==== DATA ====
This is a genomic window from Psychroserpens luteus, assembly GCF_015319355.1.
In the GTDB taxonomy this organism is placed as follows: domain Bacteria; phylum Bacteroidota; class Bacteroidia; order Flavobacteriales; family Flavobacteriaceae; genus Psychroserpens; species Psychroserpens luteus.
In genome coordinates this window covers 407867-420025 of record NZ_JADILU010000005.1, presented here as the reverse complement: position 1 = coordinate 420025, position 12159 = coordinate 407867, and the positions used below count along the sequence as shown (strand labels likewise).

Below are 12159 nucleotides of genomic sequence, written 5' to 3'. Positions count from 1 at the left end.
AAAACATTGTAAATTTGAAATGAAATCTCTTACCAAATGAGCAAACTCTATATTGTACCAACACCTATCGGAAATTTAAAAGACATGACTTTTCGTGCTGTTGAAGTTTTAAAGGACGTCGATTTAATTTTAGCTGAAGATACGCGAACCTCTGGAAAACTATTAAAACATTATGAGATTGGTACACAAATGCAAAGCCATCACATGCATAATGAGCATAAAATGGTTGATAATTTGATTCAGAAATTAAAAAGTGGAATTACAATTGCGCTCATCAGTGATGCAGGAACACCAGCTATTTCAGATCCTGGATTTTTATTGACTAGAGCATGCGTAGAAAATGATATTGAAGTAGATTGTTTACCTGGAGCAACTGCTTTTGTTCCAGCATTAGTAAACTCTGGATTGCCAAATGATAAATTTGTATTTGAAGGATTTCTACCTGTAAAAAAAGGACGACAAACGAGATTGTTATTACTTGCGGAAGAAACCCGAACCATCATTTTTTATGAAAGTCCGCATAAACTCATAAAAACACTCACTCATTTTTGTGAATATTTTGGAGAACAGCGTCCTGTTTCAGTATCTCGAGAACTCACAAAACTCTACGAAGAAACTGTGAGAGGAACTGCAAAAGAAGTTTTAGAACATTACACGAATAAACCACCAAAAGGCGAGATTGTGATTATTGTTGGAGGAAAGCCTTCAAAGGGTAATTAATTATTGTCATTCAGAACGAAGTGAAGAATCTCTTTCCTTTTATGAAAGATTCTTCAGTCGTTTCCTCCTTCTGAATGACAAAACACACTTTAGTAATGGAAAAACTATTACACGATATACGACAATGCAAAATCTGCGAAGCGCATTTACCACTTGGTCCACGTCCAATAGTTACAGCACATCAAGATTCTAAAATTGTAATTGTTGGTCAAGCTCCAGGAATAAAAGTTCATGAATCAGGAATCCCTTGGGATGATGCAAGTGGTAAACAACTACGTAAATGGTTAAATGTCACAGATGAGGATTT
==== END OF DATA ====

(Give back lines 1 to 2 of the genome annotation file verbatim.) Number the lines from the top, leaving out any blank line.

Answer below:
This is a genomic window from Psychroserpens luteus, assembly GCF_015319355.1.
In the GTDB taxonomy this organism is placed as follows: domain Bacteria; phylum Bacteroidota; class Bacteroidia; order Flavobacteriales; family Flavobacteriaceae; genus Psychroserpens; species Psychroserpens luteus.